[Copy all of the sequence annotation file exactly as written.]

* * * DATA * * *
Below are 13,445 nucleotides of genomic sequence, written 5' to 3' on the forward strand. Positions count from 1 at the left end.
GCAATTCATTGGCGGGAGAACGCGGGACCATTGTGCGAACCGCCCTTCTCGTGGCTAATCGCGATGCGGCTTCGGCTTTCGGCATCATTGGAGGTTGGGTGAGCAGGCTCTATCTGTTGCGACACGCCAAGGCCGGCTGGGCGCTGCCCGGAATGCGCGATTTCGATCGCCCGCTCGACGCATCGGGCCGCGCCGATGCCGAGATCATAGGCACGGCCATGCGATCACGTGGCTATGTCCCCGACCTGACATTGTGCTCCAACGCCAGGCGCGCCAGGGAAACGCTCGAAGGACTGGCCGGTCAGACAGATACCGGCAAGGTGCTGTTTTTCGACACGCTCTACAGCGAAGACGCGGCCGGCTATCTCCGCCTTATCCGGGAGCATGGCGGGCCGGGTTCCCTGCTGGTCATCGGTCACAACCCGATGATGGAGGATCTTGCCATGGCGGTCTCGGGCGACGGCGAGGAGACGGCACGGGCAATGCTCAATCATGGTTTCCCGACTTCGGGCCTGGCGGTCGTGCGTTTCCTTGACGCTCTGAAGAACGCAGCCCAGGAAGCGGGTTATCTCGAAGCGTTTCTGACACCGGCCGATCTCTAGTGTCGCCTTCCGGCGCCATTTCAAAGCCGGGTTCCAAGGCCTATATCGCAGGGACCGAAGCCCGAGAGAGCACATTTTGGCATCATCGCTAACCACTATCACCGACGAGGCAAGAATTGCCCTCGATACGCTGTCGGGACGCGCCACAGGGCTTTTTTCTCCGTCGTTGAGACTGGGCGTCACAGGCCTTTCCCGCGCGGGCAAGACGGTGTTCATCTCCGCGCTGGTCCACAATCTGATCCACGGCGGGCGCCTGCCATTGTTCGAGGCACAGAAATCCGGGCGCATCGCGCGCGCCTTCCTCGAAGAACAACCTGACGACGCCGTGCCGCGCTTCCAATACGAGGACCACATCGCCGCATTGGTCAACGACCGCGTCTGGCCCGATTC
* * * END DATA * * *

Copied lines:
Below are 13,445 nucleotides of genomic sequence, written 5' to 3' on the forward strand. Positions count from 1 at the left end.
GCAATTCATTGGCGGGAGAACGCGGGACCATTGTGCGAACCGCCCTTCTCGTGGCTAATCGCGATGCGGCTTCGGCTTTCGGCATCATTGGAGGTTGGGTGAGCAGGCTCTATCTGTTGCGACACGCCAAGGCCGGCTGGGCGCTGCCCGGAATGCGCGATTTCGATCGCCCGCTCGACGCATCGGGCCGCGCCGATGCCGAGATCATAGGCACGGCCATGCGATCACGTGGCTATGTCCCCGACCTGACATTGTGCTCCAACGCCAGGCGCGCCAGGGAAACGCTCGAAGGACTGGCCGGTCAGACAGATACCGGCAAGGTGCTGTTTTTCGACACGCTCTACAGCGAAGACGCGGCCGGCTATCTCCGCCTTATCCGGGAGCATGGCGGGCCGGGTTCCCTGCTGGTCATCGGTCACAACCCGATGATGGAGGATCTTGCCATGGCGGTCTCGGGCGACGGCGAGGAGACGGCACGGGCAATGCTCAATCATGGTTTCCCGACTTCGGGCCTGGCGGTCGTGCGTTTCCTTGACGCTCTGAAGAACGCAGCCCAGGAAGCGGGTTATCTCGAAGCGTTTCTGACACCGGCCGATCTCTAGTGTCGCCTTCCGGCGCCATTTCAAAGCCGGGTTCCAAGGCCTATATCGCAGGGACCGAAGCCCGAGAGAGCACATTTTGGCATCATCGCTAACCACTATCACCGACGAGGCAAGAATTGCCCTCGATACGCTGTCGGGACGCGCCACAGGGCTTTTTTCTCCGTCGTTGAGACTGGGCGTCACAGGCCTTTCCCGCGCGGGCAAGACGGTGTTCATCTCCGCGCTGGTCCACAATCTGATCCACGGCGGGCGCCTGCCATTGTTCGAGGCACAGAAATCCGGGCGCATCGCGCGCGCCTTCCTCGAAGAACAACCTGACGACGCCGTGCCGCGCTTCCAATACGAGGACCACATCGCCGCATTGGTCAACGACCGCGTCTGGCCCGATTC